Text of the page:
The appearance of most pet foods is so far removed from what would appear on a human’s plate that it’s difficult to discern quality. After all, you may know how to pick out a quality chicken breast at the grocery store’but how do you ascertain the quality of chicken in your cat’s canned food?

In most cases, you can’t’not directly. By looking at the ingredient list, you can determine what AAFCO-defined categories the meat in the product falls into (see sidebar). For instance, a chicken-flavored cat food could contain "chicken," "chicken by-product meal," "chicken liver meal," or "chicken meal."


You may know how to pick out a quality chicken breast at the grocery store’but how do you ascertain the quality of chicken in your cat’s canned food?


All those products vary in terms of their nutritional quality, and there can even be wide variation within the products themselves.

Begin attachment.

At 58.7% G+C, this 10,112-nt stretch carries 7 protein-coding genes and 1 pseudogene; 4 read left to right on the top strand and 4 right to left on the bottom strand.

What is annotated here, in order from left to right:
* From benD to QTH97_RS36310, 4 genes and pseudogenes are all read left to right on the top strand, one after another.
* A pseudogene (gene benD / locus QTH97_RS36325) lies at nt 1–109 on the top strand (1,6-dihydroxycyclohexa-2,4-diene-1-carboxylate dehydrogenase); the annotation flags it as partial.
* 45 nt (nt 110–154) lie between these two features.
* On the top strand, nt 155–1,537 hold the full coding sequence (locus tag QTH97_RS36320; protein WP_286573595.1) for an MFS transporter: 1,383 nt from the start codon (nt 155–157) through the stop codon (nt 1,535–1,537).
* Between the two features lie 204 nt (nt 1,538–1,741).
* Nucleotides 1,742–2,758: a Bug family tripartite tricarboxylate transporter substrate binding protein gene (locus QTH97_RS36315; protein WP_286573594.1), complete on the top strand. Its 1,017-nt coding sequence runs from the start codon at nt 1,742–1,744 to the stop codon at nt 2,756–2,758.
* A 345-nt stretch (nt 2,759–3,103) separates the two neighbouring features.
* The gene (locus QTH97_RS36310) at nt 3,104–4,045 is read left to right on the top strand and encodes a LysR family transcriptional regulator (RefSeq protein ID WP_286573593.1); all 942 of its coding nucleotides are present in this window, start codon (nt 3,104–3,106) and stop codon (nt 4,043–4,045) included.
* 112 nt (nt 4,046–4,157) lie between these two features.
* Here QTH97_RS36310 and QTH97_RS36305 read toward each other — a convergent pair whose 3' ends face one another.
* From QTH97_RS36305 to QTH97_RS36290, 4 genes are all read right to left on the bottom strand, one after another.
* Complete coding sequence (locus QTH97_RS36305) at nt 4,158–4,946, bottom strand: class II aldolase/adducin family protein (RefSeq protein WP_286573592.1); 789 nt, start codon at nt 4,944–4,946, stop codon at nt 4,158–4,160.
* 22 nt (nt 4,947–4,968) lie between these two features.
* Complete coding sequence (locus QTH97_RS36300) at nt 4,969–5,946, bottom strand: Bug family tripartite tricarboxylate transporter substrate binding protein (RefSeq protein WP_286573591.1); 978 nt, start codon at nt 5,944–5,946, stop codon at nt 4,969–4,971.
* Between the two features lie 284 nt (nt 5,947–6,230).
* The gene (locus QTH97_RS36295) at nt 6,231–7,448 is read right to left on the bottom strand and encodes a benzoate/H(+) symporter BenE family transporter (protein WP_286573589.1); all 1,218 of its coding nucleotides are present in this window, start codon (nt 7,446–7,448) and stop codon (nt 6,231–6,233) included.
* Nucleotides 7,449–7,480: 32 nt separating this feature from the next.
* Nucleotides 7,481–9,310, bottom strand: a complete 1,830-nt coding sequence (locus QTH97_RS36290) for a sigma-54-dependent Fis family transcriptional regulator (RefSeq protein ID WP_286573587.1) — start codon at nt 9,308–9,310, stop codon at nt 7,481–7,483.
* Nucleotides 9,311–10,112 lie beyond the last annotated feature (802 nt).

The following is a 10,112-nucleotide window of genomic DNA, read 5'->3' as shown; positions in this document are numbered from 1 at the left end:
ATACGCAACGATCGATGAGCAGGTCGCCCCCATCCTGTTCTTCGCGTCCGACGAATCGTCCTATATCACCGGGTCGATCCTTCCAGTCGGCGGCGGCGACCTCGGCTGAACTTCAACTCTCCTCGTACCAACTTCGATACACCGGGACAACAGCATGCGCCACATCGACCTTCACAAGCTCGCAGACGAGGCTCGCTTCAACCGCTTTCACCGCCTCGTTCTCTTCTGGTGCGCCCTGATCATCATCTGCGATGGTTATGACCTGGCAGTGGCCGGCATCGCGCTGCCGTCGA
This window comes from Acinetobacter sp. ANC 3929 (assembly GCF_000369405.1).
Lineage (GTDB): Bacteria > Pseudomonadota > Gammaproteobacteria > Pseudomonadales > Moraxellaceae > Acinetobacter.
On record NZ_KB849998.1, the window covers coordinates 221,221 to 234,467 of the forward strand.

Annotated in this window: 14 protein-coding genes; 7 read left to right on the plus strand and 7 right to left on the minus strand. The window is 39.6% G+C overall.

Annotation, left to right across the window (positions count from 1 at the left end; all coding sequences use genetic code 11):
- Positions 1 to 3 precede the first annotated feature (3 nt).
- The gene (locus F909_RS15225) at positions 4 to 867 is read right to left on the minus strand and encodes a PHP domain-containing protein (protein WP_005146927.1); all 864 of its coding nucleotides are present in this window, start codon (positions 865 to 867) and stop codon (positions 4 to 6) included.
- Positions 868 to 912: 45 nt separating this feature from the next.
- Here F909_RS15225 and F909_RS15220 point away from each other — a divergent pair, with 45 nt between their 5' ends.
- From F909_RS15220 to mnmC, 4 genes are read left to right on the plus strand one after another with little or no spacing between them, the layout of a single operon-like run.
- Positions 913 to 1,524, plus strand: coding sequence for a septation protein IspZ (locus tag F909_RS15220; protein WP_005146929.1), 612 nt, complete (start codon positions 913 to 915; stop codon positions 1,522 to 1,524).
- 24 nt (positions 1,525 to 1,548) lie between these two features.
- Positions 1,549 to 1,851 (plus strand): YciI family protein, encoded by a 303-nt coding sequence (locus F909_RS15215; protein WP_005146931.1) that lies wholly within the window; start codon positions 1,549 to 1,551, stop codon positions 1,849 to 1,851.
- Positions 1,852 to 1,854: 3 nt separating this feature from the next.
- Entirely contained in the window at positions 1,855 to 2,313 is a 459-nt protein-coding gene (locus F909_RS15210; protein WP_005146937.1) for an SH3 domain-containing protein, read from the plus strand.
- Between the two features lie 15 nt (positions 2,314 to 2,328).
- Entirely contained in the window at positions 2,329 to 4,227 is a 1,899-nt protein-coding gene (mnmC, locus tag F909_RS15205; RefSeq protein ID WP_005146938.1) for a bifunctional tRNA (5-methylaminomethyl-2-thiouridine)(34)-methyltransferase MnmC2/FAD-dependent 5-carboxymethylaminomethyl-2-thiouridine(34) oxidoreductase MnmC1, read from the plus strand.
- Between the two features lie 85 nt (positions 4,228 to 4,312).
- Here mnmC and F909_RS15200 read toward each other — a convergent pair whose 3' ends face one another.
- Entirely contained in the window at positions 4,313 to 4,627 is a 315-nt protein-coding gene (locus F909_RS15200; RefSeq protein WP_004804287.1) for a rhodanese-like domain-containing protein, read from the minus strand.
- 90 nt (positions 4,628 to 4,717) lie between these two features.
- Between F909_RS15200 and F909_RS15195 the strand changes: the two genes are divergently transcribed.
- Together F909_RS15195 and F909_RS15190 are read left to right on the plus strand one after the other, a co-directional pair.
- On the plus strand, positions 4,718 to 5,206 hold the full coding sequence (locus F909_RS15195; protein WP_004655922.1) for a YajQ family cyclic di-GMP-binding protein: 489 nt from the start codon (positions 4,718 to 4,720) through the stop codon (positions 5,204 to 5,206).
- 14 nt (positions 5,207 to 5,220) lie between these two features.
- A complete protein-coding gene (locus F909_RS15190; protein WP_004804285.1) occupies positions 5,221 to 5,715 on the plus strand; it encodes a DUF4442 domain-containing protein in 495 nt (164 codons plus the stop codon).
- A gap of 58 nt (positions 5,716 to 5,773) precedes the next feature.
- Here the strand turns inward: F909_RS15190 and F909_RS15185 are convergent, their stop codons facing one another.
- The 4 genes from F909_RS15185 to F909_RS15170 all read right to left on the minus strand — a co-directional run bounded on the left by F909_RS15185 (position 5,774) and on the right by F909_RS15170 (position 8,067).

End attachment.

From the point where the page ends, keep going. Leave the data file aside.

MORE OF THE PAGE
Meat products for pet foods can come from two sources: slaughterhouses and renderers.

Animals destined for slaughter are meant for human consumption, are held to certain regulations, and are inspected at the slaughter facilities. Not all parts of slaughtered animals will be suitable for human consumption’the leftovers can be utilized in pet food, livestock feed, and other products.

Renderers are "recyclers" of many kinds of dead animals’livestock from farms, animals euthanized by veterinarians or animal shelters’and of the leftovers from slaughtered animals. Entire carcasses of different kinds of animals, one certain kind of animal, or just certain parts of certain animals will be ground up to form a rendered product. "Meat and bone meal," "chicken meal," and "chicken liver meal" are examples.

Any pet food ingredients that are a "meal" of some kind are generally rendered products.

"I tell people to avoid by-product meal, and meat and bone meal," said Jean Hofve, DVM, companion animal program coordinator for the Animal Protection Institute, a non-profit advocacy group.